This has caused further concern for some parents. Pernille from Aarhus sent her 13 year-old son back to school last week because she wanted him to socialise again.
“I am still very worried by the one-metre distancing and there isn’t enough hand sanitiser. I am at risk so it also means I can’t hug my son anymore,” she says.
When 15-year old Latharna returned to her school in Stenstrup, the excitement of seeing friends was met with the reality of the new situation.
“All the new rules are quite overwhelming and my hands are really dry from the hand washing,” she says.
“It’s weird not hugging friends. And if you do, it’s quite risky. One boy in my class has a mother who is quite sick and we’ve been told we really have to keep a special distance from him because the risk is too high. If his mother gets ill we’ll all feel so guilty,” she says.
Latharna’s new shorter school day involves a morning walk, outside activities, before a small amount of academic work inside.
The emphasis on children’s social needs is mirrored in other schools. “There is an increased focus on well being. We’re not putting the academic needs second but we’re thinking differently about it,” says primary school principal Stef Fleet.
At the International School of Hellerup, a well-being unit has been developed so all classes can focus on an activity related to this. The school is also monitoring the use of the school psychologist and counsellor. So far there hasn’t been a noticeable increase, although this could occur later, especially as older pupils are now returning.
High school pupils, aged 16-19 returned on Wednesday May 27th. Those in their last year of school will take their final exams, but fewer of them. For everyone else, exams are cancelled and end of year grades will be decided on teacher assessments.
“Longer-term it’s still unknown what happens next year with grades, exams and reading levels and how much has been lost. That’s something we’ll start planning for soon,” principal Stef Fleet says.
Six weeks on from the first reopening of schools, Denmark’s coronavirus infection rate stands at 0.7. Many sectors of society, including cafes, restaurants, shops and museums have also reopened, although the country’s borders remain restricted.
There are currently 112 patients in hospitals across Denmark with coronavirus – a figure that has dropped from 380 when primary schools and daycare reopened. 563 people have died so far with coronavirus in Denmark; a country with a population of around 5.6 million.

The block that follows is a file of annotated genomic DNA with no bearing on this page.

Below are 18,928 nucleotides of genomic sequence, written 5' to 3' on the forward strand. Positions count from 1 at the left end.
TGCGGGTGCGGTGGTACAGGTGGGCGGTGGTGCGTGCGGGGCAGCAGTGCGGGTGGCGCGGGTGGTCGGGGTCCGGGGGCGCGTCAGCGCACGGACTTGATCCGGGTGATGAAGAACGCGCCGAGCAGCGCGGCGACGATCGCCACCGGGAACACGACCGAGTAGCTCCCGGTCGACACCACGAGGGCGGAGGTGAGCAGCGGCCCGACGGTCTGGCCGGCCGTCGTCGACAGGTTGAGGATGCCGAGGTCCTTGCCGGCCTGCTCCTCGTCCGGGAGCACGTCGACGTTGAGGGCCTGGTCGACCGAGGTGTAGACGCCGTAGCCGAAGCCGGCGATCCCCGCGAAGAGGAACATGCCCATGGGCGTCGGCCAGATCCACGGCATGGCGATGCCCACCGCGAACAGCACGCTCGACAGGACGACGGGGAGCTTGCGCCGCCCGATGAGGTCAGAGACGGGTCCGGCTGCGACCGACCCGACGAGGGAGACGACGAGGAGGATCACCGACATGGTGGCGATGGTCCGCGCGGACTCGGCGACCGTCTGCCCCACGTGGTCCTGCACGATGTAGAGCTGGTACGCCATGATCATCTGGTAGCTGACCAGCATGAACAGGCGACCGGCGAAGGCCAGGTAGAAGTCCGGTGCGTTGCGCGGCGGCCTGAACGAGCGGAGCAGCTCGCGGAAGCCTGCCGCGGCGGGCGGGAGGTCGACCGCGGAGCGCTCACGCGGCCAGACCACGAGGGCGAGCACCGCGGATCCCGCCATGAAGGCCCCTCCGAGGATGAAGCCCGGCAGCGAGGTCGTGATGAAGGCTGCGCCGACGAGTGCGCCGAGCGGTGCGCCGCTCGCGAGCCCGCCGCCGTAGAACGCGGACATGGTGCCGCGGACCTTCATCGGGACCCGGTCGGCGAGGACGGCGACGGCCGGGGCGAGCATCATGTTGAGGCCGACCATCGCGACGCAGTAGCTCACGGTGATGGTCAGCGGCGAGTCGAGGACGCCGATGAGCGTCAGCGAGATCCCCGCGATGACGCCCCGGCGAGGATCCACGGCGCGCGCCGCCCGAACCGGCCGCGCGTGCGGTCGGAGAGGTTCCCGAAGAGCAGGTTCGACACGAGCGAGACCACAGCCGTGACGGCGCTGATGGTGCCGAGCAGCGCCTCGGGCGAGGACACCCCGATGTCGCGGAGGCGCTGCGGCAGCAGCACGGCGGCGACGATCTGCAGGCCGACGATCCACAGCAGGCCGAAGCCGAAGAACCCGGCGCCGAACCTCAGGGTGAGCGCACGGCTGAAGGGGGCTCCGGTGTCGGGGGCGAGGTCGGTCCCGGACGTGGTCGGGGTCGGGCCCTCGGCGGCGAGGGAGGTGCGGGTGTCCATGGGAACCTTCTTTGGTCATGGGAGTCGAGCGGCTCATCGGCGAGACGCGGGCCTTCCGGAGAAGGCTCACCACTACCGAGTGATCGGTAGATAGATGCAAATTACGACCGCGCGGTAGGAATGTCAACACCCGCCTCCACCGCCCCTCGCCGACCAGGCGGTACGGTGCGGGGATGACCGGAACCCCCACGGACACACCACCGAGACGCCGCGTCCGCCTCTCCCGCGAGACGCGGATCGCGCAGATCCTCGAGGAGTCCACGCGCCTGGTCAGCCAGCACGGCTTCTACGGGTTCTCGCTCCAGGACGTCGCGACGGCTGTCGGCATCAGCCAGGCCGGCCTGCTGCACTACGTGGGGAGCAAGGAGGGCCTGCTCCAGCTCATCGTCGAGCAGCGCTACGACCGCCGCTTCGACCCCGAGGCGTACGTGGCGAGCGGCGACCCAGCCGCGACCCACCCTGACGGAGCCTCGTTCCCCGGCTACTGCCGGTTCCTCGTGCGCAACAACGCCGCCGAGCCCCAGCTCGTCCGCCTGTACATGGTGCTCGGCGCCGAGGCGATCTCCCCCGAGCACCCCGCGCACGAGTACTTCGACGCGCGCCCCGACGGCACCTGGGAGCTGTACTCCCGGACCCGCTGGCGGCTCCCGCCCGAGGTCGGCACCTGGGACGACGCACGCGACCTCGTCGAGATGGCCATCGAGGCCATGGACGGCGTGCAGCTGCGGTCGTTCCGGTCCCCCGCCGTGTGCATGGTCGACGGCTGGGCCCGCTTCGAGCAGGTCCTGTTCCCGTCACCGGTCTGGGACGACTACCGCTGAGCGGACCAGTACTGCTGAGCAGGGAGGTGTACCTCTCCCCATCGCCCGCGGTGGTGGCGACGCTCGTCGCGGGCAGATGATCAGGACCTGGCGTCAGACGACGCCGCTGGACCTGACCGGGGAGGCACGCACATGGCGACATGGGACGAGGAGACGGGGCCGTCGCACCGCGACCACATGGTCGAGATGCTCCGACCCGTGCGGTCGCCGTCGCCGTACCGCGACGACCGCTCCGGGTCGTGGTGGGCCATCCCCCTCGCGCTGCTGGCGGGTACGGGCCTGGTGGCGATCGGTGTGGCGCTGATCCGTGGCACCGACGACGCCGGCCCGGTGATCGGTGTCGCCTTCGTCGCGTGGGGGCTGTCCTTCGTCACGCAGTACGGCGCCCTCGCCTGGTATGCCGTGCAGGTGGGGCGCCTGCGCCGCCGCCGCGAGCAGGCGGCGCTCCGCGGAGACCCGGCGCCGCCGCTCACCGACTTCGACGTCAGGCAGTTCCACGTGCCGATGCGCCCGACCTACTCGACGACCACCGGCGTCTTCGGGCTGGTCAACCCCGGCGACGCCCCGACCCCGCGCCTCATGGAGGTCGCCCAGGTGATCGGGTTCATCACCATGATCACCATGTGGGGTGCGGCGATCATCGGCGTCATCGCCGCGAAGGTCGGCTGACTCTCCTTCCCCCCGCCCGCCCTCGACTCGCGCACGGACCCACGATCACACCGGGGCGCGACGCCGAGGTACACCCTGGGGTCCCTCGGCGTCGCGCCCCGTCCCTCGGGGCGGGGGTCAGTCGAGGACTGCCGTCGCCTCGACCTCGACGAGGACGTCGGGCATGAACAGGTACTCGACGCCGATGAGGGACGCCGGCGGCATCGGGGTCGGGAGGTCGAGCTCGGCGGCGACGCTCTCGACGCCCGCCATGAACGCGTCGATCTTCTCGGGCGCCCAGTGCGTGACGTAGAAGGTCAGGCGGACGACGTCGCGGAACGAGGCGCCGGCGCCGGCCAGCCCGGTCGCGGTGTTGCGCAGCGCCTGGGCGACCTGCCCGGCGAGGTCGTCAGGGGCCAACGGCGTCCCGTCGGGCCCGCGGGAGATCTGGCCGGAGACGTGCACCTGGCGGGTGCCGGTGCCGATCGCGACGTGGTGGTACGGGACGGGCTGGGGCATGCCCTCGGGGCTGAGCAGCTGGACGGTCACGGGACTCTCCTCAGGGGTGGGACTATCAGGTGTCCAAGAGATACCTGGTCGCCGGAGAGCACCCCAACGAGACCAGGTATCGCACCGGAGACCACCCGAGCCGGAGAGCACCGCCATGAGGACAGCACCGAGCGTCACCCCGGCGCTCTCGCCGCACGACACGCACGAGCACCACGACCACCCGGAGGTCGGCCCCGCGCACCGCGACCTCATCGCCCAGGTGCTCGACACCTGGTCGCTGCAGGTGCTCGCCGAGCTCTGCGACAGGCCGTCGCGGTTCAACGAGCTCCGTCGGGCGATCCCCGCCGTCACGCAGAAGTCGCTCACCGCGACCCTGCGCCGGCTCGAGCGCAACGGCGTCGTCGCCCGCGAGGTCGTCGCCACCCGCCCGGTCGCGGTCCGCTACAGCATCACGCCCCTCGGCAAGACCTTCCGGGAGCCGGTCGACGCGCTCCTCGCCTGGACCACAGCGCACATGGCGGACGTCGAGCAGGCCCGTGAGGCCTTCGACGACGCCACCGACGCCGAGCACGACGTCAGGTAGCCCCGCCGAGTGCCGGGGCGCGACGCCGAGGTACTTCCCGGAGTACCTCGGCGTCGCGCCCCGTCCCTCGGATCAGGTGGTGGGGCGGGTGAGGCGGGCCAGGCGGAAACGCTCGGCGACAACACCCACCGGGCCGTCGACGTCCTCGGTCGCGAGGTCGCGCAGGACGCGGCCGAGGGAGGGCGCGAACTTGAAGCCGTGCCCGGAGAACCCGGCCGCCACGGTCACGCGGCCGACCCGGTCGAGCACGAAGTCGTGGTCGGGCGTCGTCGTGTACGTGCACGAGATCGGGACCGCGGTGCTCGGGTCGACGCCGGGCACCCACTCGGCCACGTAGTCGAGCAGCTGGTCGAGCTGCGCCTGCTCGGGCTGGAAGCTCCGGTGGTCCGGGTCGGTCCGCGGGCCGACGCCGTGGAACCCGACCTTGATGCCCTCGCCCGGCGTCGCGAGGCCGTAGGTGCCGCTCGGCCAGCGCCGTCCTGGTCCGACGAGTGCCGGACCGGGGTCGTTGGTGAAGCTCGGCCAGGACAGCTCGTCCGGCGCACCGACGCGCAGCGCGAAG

Christian Wejse, an epidemiologist at Aarhus University believes the school reopening “has proven to be very safe”.
“Children are not important drivers of this epidemic,” he says. “They are less infectious, do not have a lot of symptoms and are very rarely hospitalised.
“We’re not risking lives I think by opening up schools. We may risk some increased transmissions in the children’s families and teachers but really we’ve seen that very little in Denmark. We are now down to a very low number of infectious individuals in the country, I think it will just continue going downwards and die out completely.”
Many have credited Denmark’s societal trust and propensity to follow rules, for the success of reopening and reducing the spread of infection.
“In Denmark we were able to have some mutual understanding between teachers, employers and authorities that everyone needed to feel safe in opening the schools in a situation like this. There was respect for all the people involved,” says Dorte Lange, vice president of the Danish Association of Teachers.
She recognises that there is still a lot to do. There are parents who haven’t sent their children back to school and day care yet because of infection fears.
“Some students are lagging behind now so there needs to be a big effort to help them. It depends on what chances teachers will get to do this catching up. But we’ve learnt that pupils thrive better in smaller groups with more teacher contact and shorter days, so we hope we can continue some of this.”
Dorte Lange commends the teachers for their flexibility and recognises it has been tough for them. “They are looking forward to their summer holiday,” she says.
When teachers return for a new school year in August, the repair work will begin. The long-term effects of this unprecedented change to children’s lives, is still yet to be seen.